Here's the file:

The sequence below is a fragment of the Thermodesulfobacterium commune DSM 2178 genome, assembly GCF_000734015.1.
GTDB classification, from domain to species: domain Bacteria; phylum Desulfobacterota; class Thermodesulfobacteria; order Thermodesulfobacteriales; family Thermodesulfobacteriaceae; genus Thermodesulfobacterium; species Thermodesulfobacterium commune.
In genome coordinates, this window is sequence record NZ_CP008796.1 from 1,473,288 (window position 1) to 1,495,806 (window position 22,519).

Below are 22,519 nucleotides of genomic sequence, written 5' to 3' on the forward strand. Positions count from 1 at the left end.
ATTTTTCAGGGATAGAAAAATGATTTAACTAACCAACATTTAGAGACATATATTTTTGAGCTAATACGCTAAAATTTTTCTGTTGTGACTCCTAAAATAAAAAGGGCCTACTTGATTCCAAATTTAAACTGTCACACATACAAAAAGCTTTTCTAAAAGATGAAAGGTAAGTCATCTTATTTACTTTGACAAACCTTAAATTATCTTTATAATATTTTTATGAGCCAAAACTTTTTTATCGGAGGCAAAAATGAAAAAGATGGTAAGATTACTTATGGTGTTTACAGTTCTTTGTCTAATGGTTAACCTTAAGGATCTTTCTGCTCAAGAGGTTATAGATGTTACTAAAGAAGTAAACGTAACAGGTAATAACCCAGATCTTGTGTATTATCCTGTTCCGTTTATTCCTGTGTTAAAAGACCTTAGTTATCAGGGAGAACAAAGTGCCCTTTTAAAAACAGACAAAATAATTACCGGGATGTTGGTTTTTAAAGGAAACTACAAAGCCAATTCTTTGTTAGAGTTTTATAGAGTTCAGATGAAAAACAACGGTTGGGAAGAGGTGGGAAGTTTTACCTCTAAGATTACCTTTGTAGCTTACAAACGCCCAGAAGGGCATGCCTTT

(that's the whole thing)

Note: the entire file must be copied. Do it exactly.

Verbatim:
The sequence below is a fragment of the Thermodesulfobacterium commune DSM 2178 genome, assembly GCF_000734015.1.
GTDB classification, from domain to species: domain Bacteria; phylum Desulfobacterota; class Thermodesulfobacteria; order Thermodesulfobacteriales; family Thermodesulfobacteriaceae; genus Thermodesulfobacterium; species Thermodesulfobacterium commune.
In genome coordinates, this window is sequence record NZ_CP008796.1 from 1,473,288 (window position 1) to 1,495,806 (window position 22,519).

Below are 22,519 nucleotides of genomic sequence, written 5' to 3' on the forward strand. Positions count from 1 at the left end.
ATTTTTCAGGGATAGAAAAATGATTTAACTAACCAACATTTAGAGACATATATTTTTGAGCTAATACGCTAAAATTTTTCTGTTGTGACTCCTAAAATAAAAAGGGCCTACTTGATTCCAAATTTAAACTGTCACACATACAAAAAGCTTTTCTAAAAGATGAAAGGTAAGTCATCTTATTTACTTTGACAAACCTTAAATTATCTTTATAATATTTTTATGAGCCAAAACTTTTTTATCGGAGGCAAAAATGAAAAAGATGGTAAGATTACTTATGGTGTTTACAGTTCTTTGTCTAATGGTTAACCTTAAGGATCTTTCTGCTCAAGAGGTTATAGATGTTACTAAAGAAGTAAACGTAACAGGTAATAACCCAGATCTTGTGTATTATCCTGTTCCGTTTATTCCTGTGTTAAAAGACCTTAGTTATCAGGGAGAACAAAGTGCCCTTTTAAAAACAGACAAAATAATTACCGGGATGTTGGTTTTTAAAGGAAACTACAAAGCCAATTCTTTGTTAGAGTTTTATAGAGTTCAGATGAAAAACAACGGTTGGGAAGAGGTGGGAAGTTTTACCTCTAAGATTACCTTTGTAGCTTACAAACGCCCAGAAGGGCATGCCTTT